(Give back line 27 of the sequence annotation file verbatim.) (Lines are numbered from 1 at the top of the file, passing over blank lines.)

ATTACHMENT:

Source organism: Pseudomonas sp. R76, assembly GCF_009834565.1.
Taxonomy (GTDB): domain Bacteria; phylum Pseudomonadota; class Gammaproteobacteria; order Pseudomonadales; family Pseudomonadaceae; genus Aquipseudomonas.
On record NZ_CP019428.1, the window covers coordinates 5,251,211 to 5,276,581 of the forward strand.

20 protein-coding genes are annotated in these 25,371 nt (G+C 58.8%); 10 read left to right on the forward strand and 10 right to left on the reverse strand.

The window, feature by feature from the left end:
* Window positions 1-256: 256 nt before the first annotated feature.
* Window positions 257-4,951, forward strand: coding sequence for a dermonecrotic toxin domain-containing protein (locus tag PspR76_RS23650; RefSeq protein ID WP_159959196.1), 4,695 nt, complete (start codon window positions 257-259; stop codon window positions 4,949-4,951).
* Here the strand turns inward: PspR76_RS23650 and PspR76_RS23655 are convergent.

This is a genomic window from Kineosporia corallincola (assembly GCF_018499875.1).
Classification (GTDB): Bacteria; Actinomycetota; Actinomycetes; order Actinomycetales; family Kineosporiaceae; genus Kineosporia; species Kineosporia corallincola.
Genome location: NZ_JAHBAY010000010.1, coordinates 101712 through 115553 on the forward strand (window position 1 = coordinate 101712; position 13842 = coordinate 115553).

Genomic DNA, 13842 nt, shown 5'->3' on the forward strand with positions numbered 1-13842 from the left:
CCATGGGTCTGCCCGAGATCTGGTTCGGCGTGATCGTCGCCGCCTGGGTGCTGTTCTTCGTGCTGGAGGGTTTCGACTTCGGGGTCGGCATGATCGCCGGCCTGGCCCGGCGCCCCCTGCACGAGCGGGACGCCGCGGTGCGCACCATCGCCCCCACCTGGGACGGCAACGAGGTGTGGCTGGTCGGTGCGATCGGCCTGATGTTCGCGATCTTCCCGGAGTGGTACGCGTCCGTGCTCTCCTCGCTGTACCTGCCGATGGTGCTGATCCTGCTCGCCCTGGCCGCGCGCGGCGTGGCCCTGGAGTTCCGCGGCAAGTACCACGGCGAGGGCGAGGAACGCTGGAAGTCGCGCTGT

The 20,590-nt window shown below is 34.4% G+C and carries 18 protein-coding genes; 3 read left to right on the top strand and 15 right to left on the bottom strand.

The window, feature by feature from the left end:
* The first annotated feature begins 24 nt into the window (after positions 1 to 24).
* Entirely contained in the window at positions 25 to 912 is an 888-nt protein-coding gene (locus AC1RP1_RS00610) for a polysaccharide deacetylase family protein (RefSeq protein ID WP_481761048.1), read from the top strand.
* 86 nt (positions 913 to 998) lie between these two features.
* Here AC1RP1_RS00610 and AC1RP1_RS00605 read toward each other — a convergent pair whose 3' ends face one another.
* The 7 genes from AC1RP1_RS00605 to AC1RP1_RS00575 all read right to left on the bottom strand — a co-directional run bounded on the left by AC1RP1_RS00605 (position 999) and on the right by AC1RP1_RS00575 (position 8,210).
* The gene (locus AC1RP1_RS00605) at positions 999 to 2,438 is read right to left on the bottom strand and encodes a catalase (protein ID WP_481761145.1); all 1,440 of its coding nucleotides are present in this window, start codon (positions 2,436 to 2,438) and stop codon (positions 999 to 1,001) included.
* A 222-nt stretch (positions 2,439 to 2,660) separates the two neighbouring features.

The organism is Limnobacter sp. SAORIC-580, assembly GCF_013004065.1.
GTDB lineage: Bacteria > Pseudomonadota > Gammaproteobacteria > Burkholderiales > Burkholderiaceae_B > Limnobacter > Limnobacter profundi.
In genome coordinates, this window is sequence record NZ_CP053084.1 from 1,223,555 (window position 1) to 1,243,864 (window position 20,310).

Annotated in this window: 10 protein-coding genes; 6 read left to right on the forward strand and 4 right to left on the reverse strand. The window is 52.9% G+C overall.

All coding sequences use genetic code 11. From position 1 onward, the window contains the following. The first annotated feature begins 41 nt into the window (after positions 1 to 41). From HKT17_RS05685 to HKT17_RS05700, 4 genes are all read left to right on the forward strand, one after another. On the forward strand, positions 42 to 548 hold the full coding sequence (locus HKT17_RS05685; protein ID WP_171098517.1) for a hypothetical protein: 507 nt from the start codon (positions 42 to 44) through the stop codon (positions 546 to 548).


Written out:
All coding sequences use genetic code 11. From position 1 onward, the window contains the following. The first annotated feature begins 41 nt into the window (after positions 1 to 41). From HKT17_RS05685 to HKT17_RS05700, 4 genes are all read left to right on the forward strand, one after another. On the forward strand, positions 42 to 548 hold the full coding sequence (locus HKT17_RS05685; protein ID WP_171098517.1) for a hypothetical protein: 507 nt from the start codon (positions 42 to 44) through the stop codon (positions 546 to 548).